Migrants return home early to complete quarantine mandate before Lunar New Year

By Hong Chieu   January 15, 2022 | 05:00 am PT
Local officials replaced the lock on Nguyen Thi Ly's house in northern Thanh Hoa Province as her family started seven-day quarantine.

Officials in Thieu Phu Commune in Thieu Hoa District kept hold of the key, with the family able to place a call in case they need anything.

There was a warning sign in front of Ly's house reading: "There is a family member who has returned from outside the province and is under home quarantine."

Nguyen Thi Lys house with the warning signing in front on Jan. 10, 2022. Photo by VnExpress/Hong Chieu

Nguyen Thi Ly's house with the warning sign in front on Jan. 10, 2022. Photo by VnExpress/Hong Chieu

At the request of the province, the family of three adults and three children self-isolated at home for seven days.

This was the final step in a series of procedures that began with a medical declaration and Covid testing before and after the entire family returned from the low-risk Covid area of Thu Dau Mot Town in southern Binh Duong Province.

"We need to complete the quarantine mandate to be able to celebrate Tet (Lunar New Year)," Ly explained the reason why the entire family returned early on Jan. 9 while the nine-day break for the Lunar New Year begins Jan. 29.

Traditionally during Tet, the country’s biggest and most important celebration, Vietnamese travel in their millions to their hometowns – with many living abroad too making their way back – to be with their families.

However, Covid-19 development and local anti-pandemic regulations have compelled people like Ly to change their usual return date and head home early.

Thieu Phu is a purely agricultural region with a population of nearly 8,400. Of this, more than 2,000 people work elsewhere. Since New Year's Eve, an average of more than 30 people have returned to the commune every day, primarily from Hanoi and southern provinces.

According to commune leaders, the number of people returning will increase further in upcoming days, so people returning from pandemic-hit areas must be tested at a health facility as soon as they return to their communities.

"The commune does not make it difficult for returnees; the regulations are set out to ensure safety during Tet and also to give the people in the commune peace of mind," said Trinh Duc Hung, secretary of the Thieu Phu Commune Party Committee.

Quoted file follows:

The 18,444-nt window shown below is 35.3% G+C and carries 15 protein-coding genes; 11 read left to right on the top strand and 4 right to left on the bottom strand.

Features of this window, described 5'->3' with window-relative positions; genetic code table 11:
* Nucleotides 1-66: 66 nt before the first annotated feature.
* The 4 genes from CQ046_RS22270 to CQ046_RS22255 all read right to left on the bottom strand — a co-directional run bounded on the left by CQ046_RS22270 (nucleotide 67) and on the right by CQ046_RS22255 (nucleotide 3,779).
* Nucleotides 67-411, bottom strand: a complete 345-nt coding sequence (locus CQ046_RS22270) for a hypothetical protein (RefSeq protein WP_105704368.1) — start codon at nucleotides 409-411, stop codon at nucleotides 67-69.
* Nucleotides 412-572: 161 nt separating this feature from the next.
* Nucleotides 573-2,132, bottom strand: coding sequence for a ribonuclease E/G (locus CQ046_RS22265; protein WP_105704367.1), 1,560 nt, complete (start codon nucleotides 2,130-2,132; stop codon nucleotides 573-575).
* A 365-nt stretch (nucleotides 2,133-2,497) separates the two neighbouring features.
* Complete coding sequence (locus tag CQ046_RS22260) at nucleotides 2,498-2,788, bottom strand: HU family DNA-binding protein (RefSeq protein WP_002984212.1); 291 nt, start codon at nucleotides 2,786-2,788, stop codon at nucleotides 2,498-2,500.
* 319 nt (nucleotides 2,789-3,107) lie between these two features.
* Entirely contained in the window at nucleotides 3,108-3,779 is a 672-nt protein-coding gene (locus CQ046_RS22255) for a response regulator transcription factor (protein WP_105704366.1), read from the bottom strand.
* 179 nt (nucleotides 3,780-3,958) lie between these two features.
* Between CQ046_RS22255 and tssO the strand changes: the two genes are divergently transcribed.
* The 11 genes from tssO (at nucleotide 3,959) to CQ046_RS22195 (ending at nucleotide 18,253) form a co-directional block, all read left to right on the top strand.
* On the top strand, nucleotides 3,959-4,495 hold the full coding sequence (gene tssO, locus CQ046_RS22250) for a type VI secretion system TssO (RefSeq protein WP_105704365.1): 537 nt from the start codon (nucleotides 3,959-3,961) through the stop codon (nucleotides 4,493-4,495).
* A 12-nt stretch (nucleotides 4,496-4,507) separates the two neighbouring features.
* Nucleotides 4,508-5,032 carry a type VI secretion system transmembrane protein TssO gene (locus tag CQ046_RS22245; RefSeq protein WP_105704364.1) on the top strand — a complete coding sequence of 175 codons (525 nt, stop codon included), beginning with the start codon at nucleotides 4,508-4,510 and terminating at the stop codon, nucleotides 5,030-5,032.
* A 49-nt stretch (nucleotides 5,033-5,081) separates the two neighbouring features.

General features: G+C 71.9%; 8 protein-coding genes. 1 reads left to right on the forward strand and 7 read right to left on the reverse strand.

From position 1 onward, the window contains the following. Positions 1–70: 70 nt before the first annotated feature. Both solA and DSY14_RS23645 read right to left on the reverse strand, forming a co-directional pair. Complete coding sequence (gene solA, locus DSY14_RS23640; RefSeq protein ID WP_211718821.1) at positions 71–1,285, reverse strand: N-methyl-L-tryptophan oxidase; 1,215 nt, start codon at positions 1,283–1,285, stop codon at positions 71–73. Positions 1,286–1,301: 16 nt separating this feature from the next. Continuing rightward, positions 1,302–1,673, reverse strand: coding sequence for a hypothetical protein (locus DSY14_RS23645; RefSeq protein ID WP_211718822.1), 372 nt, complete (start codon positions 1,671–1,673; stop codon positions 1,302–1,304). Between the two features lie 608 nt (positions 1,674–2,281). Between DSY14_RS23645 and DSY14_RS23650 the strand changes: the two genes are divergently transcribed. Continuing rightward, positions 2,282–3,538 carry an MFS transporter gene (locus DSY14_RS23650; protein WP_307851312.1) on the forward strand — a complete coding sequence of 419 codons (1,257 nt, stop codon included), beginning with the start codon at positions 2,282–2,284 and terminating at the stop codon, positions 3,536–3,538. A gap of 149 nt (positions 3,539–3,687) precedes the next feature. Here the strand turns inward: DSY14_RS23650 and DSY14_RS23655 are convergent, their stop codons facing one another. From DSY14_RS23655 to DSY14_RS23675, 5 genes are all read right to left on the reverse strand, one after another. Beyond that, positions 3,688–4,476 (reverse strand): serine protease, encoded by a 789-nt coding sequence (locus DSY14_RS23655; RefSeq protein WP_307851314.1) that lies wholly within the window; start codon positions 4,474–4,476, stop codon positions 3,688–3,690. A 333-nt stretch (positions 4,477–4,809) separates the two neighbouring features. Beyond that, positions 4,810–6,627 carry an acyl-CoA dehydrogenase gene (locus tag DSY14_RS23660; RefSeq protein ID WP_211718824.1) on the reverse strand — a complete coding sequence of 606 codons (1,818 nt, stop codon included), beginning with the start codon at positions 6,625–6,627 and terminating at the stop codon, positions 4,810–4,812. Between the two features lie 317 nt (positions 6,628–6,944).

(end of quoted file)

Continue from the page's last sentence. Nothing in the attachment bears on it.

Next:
No one can be certain that people are not exposed to Covid patients or infected on trains and planes returning to their hometowns, he explained.

The commune has recorded 14 positive cases, the majority of which are among people returning home.

There have been cases from low-risk areas where people had received two shots of Covid vaccines, tested negative, but then developed symptoms like coughing and fever and tested positive a few days later.

"I haven't been to my hometown in eight years," Ly told her husband a week before returning for Tet.

When Binh Duong Province established industrial parks to welcome the wave of foreign direct investments in the 2000s, Ly and her husband were among the first generation of people who left their commune to head south.

When she saw a large influx of people returning home last October when Covid was better controlled and localities lifted travel restrictions, she also intended to go back, but was afraid of accidentally spreading the virus to the village and decided to stay.

People leaving Hanoi to return to their hometown on Dec. 31, 2021. Phtoo by VnExpress/Ngoc Thanh

People leave Hanoi for their hometown on Dec. 31, 2021. Phtoo by VnExpress/Ngoc Thanh

After three months of reopening, the "new normal" life does not appear to have returned in Ly's mind with inns in her neighborhood still largely empty, with only a few workers present.

Years ago, Ly's family-run grocery store was stocked with sweets and jams, and her family stayed open late to attract customers. But this year, Ly did not bother to import any products.

A week before deciding to return to her hometown, she asked relatives and friends to inquire about Thieu Phu Commune's quarantine regulations, hoping to learn more from those who had returned.

Knowing she would have to be isolated for a week, she booked a plane ticket for six people and flew out right away, fearing that if cases increased or the anti-epidemic policy changed, the entire family would be unable to celebrate Tet back home. They didn't even buy gifts in Binh Duong for relatives, fearing people won't accept them due to Covid concerns.